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Are These People Really Worth $200 Million?

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Paternot: A lot of the early players in the market have fallen out of favor. Unless they've completely redefined themselves, they've lost a huge amount of their market value.

Nisenholtz: Well, it's like social Darwinism on the Internet, if you will. The early players . . . If you look back at '94, there was GNN and there was the wais Search Engine. There were all these players that don't exist now.

Kurnit: But you see, that's an interesting attitude. Every company that thinks that it should survive in its original form isn't going to make it in the Internet.

Suh: You know, it's not like this sector can go down and every Internet company just becomes worthless overnight. It can't be that.

Judson: Well, you could have a biotechlike scenario. There was a time when everything in biotech was terrific, and then nothing in biotech was terrific, and then the quality re-emerged.

Suh: At some point, the Internet is going to disappear as a sector, and it's going to just become . . . It's like the telephone. It's like saying, "Well, if the telephone sector goes down, many of us will go out of business."

Judson: I actually think that the telephone sector, because of IP through the Internet, is questionable. Laughs

Wolff: Let me pursue this: By that logic, Amazon finds itself next year or the year after no longer in the Internet business but in the bookselling business or the retail business.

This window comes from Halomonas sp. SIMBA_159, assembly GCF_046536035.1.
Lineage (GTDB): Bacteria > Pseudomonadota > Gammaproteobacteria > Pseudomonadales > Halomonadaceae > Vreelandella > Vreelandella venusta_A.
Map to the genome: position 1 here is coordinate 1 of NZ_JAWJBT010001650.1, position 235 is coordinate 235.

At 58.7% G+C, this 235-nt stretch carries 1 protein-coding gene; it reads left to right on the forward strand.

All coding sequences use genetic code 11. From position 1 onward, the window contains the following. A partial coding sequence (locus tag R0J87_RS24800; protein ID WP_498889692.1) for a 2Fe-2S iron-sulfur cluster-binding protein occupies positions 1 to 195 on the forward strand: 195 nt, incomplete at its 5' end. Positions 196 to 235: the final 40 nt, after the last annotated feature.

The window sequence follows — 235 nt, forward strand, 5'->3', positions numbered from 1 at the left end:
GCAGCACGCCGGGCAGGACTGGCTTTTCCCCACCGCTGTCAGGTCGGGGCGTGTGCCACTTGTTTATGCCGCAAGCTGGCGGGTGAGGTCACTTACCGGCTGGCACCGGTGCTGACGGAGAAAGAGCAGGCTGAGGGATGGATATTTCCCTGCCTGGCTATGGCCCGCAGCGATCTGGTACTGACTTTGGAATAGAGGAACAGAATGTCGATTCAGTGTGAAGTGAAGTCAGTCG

Suh: They always have been.

Wolff: Well, no, they haven't. Because obviously, if they were, they would be valued on the level of the book business and the retail business.

Suh: No, that's not true. Amazon.com's great . . . the key to their great success is that they sell books really well.

Wolff: Well, if you discount books at 30 percent, virtually anybody could do it fairly well. I mean, they don't sell books better than Barnes & Noble.

Kurnit: Yes they do. They absolutely do.

Wolff: They sell books online better than Barnes & Noble sells books online.

Kurnit: No, excuse me. They sell books better than Barnes & Noble. Period. Period!

Wolff: Our evidence?

Kurnit: Period!

Wolff: Period?

Kurnit: One, I buy three times more books than I did five years ago, and two, I will never step into a bookstore to buy a book. I will go in to browse and hang around and buy a cup of coffee. But when it comes time to buy, one-click ordering and thank you very much. They sell books better.

Suh: They sell books brilliantly.

Judson: Still, where does it end? When does someone make money? Laughter That's kind of the concern.

Kurnit: People are making money left and right on Amazon right now!

Suh: Yeah, buddy!

Kurnit: This is no different than any other business in the history of mass retail. You know, everybody says it's all price wars and it's all price-sensitive. I've got to tell you, there's a certain segment, and I include myself . . . I don't care if Amazon charges me another dollar or two. I'm a loyal Amazon customer because that's where I started off first.


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